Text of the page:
One of the thesis that I learn from Ms. Alice Dreger ‘s Ted Talk is that the acceptance of all different kinds of human beings, no matter what their race, gender and appearance are. Ms. Alice quotes Dr. Martin Luther King ‘s “I have a dream” speech, which states that “based not on the color of their skin, but on the content of their character.” (A.Dreger ,14:19) This sentence really led me to a deeper understanding of her thesis. To put it another way,we should not have any unfair treatment to people regardless of religion, colour, or creed. Moreover, Ms. Alice also reveals that “In fact, we now know that sex is complicated enough that we have to admit nature doesn’t draw the line for us between male and female, or between male and intersex and female and intersex; we actually draw that line on nature.” (A.Dreger,6:09) In other words,we actually build up a “wall” to break human beings into different categories. However, in fact, we are supposed to eliminate this “wall” bewteen male, female and hermaphrodite,make no difference between them and treat them equally. All in all, I believe that instead of prejudicing people based on their surfaces, we should pay more attention on their moral charters, treat all people equally, and give more patience and understanding to those people with unusual bodies.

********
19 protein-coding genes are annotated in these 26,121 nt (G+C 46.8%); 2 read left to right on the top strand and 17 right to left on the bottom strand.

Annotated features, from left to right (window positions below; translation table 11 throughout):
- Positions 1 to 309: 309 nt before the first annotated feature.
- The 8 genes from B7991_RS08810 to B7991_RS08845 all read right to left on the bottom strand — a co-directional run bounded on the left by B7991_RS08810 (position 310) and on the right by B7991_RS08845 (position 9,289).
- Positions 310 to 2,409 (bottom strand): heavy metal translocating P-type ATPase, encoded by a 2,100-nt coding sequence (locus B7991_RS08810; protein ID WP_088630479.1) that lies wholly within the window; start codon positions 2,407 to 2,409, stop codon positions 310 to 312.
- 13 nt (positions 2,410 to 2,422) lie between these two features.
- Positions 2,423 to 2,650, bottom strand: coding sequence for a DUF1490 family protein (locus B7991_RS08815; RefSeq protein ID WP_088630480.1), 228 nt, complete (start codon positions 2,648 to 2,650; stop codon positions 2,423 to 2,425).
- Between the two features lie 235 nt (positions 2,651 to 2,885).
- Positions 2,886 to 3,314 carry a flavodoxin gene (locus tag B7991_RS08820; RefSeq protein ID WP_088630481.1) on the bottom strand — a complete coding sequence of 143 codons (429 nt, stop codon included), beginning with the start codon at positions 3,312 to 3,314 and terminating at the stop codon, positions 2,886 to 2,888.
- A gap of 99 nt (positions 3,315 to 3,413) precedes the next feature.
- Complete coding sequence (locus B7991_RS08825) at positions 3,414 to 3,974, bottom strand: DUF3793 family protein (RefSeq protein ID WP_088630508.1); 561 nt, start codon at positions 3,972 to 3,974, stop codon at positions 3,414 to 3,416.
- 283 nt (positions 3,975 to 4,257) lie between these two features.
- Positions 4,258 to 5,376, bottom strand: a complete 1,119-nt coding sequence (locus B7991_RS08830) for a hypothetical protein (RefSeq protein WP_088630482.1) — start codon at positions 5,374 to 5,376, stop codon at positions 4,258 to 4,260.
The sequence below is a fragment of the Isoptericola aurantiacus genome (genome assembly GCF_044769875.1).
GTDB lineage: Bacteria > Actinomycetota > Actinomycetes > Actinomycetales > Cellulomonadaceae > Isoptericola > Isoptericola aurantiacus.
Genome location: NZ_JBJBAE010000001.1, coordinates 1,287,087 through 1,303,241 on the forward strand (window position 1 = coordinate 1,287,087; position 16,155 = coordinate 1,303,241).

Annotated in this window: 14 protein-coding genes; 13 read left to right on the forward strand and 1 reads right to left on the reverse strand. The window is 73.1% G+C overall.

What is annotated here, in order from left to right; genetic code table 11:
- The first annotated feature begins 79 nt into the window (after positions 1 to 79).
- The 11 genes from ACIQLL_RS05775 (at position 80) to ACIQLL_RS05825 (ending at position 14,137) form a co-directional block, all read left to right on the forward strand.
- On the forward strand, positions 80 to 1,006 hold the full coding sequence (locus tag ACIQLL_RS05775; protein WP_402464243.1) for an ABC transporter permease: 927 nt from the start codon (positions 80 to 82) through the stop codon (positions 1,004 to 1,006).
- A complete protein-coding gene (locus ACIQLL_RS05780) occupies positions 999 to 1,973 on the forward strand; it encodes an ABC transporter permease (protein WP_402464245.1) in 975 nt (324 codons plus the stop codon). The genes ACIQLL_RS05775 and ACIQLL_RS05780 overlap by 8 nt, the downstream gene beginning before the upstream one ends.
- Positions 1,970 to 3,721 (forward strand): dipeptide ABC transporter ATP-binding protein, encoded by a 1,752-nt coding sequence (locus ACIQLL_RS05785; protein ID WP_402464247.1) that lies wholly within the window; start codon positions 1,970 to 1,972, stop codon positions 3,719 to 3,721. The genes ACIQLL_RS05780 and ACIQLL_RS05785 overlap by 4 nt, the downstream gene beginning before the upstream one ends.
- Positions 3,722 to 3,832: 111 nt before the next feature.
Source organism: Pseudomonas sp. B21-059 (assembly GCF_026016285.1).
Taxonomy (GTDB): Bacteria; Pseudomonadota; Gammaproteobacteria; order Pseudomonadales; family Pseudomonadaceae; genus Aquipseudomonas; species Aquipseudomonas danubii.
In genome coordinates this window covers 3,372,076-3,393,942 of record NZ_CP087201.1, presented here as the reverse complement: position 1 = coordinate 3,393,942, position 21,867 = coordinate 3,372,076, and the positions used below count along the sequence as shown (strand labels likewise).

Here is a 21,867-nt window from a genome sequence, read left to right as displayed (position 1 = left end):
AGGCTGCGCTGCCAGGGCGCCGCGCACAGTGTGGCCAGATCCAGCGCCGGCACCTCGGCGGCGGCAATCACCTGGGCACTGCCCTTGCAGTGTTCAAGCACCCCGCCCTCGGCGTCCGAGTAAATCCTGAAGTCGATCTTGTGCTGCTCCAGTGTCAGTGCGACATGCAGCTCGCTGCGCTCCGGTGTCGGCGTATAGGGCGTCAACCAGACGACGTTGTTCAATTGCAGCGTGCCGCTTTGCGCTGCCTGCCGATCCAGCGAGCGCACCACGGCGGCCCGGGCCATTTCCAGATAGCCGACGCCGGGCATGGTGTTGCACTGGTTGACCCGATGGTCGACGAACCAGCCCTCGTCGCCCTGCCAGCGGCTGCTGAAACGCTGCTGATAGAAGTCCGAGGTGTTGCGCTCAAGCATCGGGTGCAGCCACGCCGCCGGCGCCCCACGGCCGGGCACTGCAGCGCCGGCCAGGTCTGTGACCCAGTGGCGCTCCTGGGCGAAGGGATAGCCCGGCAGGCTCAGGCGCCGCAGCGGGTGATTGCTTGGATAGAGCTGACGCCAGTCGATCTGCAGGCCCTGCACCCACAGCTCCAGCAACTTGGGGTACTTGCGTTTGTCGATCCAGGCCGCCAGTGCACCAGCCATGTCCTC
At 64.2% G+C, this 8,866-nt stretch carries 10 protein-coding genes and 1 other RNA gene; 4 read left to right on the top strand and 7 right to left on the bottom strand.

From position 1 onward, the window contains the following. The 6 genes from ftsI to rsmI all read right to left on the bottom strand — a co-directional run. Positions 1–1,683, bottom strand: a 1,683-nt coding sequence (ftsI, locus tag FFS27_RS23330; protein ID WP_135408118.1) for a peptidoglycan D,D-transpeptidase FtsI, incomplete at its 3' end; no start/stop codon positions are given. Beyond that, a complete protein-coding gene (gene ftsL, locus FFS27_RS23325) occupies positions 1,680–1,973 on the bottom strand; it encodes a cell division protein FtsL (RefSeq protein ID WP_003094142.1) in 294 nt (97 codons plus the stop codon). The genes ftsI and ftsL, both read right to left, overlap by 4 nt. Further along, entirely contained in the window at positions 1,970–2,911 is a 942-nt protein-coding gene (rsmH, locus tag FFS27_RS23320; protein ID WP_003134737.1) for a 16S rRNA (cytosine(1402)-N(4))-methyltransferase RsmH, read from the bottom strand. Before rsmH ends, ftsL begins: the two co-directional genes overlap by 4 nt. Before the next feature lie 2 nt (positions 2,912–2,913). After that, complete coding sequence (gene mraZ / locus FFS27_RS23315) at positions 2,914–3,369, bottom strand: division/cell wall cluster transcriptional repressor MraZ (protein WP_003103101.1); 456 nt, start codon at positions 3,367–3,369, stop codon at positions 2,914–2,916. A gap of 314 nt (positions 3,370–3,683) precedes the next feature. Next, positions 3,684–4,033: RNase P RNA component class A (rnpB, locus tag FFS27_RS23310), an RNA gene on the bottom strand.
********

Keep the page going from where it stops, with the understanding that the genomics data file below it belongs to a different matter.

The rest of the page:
8. xiaozhen says: